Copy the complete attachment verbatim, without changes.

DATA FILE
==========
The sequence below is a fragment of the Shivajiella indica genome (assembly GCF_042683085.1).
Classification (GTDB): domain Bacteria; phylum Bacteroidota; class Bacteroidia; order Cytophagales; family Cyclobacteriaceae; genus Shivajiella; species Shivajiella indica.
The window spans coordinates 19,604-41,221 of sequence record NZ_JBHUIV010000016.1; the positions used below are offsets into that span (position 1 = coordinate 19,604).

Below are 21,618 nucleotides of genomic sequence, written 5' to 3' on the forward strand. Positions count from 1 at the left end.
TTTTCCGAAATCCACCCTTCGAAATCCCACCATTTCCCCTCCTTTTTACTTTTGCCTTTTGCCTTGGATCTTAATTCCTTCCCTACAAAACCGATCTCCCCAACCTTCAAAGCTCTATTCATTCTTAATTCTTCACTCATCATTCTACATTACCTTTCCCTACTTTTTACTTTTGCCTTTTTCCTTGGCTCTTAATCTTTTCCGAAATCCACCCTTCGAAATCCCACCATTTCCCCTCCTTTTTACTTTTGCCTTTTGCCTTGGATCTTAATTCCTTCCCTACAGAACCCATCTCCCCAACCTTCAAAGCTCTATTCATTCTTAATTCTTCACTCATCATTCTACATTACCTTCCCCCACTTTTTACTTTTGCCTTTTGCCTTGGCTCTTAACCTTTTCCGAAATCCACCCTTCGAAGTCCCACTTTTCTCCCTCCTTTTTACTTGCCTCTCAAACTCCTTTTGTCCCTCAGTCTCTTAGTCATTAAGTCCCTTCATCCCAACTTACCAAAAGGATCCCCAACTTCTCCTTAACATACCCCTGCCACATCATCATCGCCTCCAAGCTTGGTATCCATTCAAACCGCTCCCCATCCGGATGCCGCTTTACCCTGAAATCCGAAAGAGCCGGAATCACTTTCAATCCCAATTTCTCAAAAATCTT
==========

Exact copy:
The sequence below is a fragment of the Shivajiella indica genome (assembly GCF_042683085.1).
Classification (GTDB): domain Bacteria; phylum Bacteroidota; class Bacteroidia; order Cytophagales; family Cyclobacteriaceae; genus Shivajiella; species Shivajiella indica.
The window spans coordinates 19,604-41,221 of sequence record NZ_JBHUIV010000016.1; the positions used below are offsets into that span (position 1 = coordinate 19,604).

Below are 21,618 nucleotides of genomic sequence, written 5' to 3' on the forward strand. Positions count from 1 at the left end.
TTTTCCGAAATCCACCCTTCGAAATCCCACCATTTCCCCTCCTTTTTACTTTTGCCTTTTGCCTTGGATCTTAATTCCTTCCCTACAAAACCGATCTCCCCAACCTTCAAAGCTCTATTCATTCTTAATTCTTCACTCATCATTCTACATTACCTTTCCCTACTTTTTACTTTTGCCTTTTTCCTTGGCTCTTAATCTTTTCCGAAATCCACCCTTCGAAATCCCACCATTTCCCCTCCTTTTTACTTTTGCCTTTTGCCTTGGATCTTAATTCCTTCCCTACAGAACCCATCTCCCCAACCTTCAAAGCTCTATTCATTCTTAATTCTTCACTCATCATTCTACATTACCTTCCCCCACTTTTTACTTTTGCCTTTTGCCTTGGCTCTTAACCTTTTCCGAAATCCACCCTTCGAAGTCCCACTTTTCTCCCTCCTTTTTACTTGCCTCTCAAACTCCTTTTGTCCCTCAGTCTCTTAGTCATTAAGTCCCTTCATCCCAACTTACCAAAAGGATCCCCAACTTCTCCTTAACATACCCCTGCCACATCATCATCGCCTCCAAGCTTGGTATCCATTCAAACCGCTCCCCATCCGGATGCCGCTTTACCCTGAAATCCGAAAGAGCCGGAATCACTTTCAATCCCAATTTCTCAAAAATCTT